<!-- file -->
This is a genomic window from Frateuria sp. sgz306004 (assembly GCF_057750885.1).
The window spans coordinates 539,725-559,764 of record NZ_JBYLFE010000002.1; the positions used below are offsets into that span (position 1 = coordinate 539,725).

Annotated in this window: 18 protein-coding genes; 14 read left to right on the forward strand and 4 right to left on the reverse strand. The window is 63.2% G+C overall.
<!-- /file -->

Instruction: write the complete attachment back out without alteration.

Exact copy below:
This is a genomic window from Frateuria sp. sgz306004 (assembly GCF_057750885.1).
The window spans coordinates 539,725-559,764 of record NZ_JBYLFE010000002.1; the positions used below are offsets into that span (position 1 = coordinate 539,725).

Annotated in this window: 18 protein-coding genes; 14 read left to right on the forward strand and 4 right to left on the reverse strand. The window is 63.2% G+C overall.